Re: [Sidrops] WG ADOPTION - draft-madi-sidrops-rush - ENDS 10/12/2020 (Oct 12th)

Di Ma <> Fri, 23 October 2020 13:18 UTC

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From: Di Ma <>
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Date: Fri, 23 Oct 2020 21:18:21 +0800
Cc: Stephen Kent <>, SIDROps Chairs <>, "" <>, Guyunan <>, SIDR Operations WG <>, Chris Morrow <>, Melchior Aelmans <>, Christopher Morrow <>
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Subject: Re: [Sidrops] WG ADOPTION - draft-madi-sidrops-rush - ENDS 10/12/2020 (Oct 12th)
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> 2020年10月23日 00:17,Job Snijders <> 写道:
> Hi all,
> I am hesitant to support adoption as I feel this opens yet another
> not-at-all-validated channel into pandora's box. I don't think this
> draft in its current form is ready for adoption.
> If this work is to proceed, I'd like RUSH to *strictly* limit itself to
> transportation of VRPs within a *single* trust domain. If you are not
> willing to give the operator of the RUSH endpoint absolute unrestricted
> 'enable' access on your BGP routers, they are outside your trust domain
> and one should not talk RUSH with them.

You have got the essence of RUSH: TRUST.

But, trust is not necessarily limited into the *single* trust domain.  If I am allowed to exaggerate, RUSH even can used between two tier 1 ISPs as long as one trusts the other. 

I think we authors have articulated the essential usecase.

> The offending paragraph is this one:
>    "o AS0 SLURM File Delivery The Regional Internet Registries (RIRs)
>    need to publish assertions with origin AS0 ([RFC6491]) for all the
>    unallocated and unassigned address space (IPv4 and IPv6) for which
>    it is the current administrator.  RUSH is able to deliver those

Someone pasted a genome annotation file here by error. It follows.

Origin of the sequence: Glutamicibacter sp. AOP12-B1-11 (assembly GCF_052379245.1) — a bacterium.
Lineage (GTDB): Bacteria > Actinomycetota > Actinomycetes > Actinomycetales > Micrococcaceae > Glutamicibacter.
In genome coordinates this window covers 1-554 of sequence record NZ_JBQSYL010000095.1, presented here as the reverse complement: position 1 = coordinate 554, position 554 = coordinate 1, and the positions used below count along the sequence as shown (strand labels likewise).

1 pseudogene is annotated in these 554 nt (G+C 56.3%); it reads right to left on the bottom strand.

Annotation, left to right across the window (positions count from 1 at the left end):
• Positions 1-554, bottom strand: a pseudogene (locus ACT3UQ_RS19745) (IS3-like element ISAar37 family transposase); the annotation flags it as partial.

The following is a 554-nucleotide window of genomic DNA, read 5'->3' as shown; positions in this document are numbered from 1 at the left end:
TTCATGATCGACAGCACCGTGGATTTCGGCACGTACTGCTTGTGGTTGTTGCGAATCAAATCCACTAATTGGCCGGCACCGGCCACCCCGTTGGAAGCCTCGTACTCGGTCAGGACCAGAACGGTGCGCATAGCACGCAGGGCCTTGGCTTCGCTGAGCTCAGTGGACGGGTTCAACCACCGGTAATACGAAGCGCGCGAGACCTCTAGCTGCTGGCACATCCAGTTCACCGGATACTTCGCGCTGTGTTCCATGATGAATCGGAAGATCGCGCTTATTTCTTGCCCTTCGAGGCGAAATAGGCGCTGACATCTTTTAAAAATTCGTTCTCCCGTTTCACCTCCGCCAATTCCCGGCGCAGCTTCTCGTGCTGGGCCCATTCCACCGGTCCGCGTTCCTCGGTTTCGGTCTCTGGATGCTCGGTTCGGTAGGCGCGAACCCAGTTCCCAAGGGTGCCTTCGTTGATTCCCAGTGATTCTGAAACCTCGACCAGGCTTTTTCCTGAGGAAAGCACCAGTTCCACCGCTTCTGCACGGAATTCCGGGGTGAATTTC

>    assertions to RPKI relying parties if so called AS0 SLURM file are
>    generated by the RIR."
> Here is an *explicit* example of the detrimental effects of so-called
> RIR 'AS 0' policies
> Do we really want to create big red buttons that can be pressed to nuke
> *countries* off the global Internet Routing system? Surely that is not
> our intention. I'm a pacifist, I do believe that if we don't develop
> machine guns, machine guns can't be used against other human beings.

AS0 is only a potential usecase and it is a policy issue whether the community decide to use RUSH to implement AS0. 

But we just want to offer the tool. 

> If RUSH is positioned akin to IBGP, RTR or IGP (OSPF/ISIS) - something
> that in the general Internet routing use case is *not* something you'd
> set up with a third party (like an RIR), the specification can perhaps
> be morphed into something that is useful.

As I mentioned,  trust is not necessarily limited into a *single* trust domain.  

> However, if we zoom in on the contents of the draft, it really is just
> "SLURM over HTTP" ... and I am not sure whether it is worth
> standardizing that a RFC 8416 file can be put on a HTTP server. Will the
> next Internet-Draft be that a SLURM file can also be transported over
> SSH? This Internet-Draft (to me) doesn't read as a novel specification,
> and given the use cases that it includes (which I find problematic) I am
> lacking convinction this is the right path forward.

I don’t see the reason we would come up with SLURM over SSH. 

If you find it, I am okay with that.

> RUSH is not an alternative to signed object security. Object security
> based on X.509 (which some painstakingly worked on for a decade!) is a
> corner stone of the routing system, we have to be very careful when
> specifying things that water it down.

We indeed realize that RUSH is not an alternative to signed object security as we state in Security Consideration.

That’s why we iterate RUSH is intended to for TRUST.

> However... there *might* be some work to be done in this area (forgive
> me for linking to non-IETF resources, this is not to promote or NIH)
> HTMLized version
> here
> As it currently stands all RPKI validators are able to emit the VRPs in
> a JSON format. This JSON format has become the defacto standard because
> each validator blindly copied the other validators. However, the
> 'commonly used JSON format for VRPs' is not optimal from a data
> structure perspective, and it is not standardized (unlike SLURM). There
> is no schema, and thus no validation.

I go with a standard RFC8416 (SLURM).  Why bother to find an unstandardized tool? I am confused.

Di and Melchior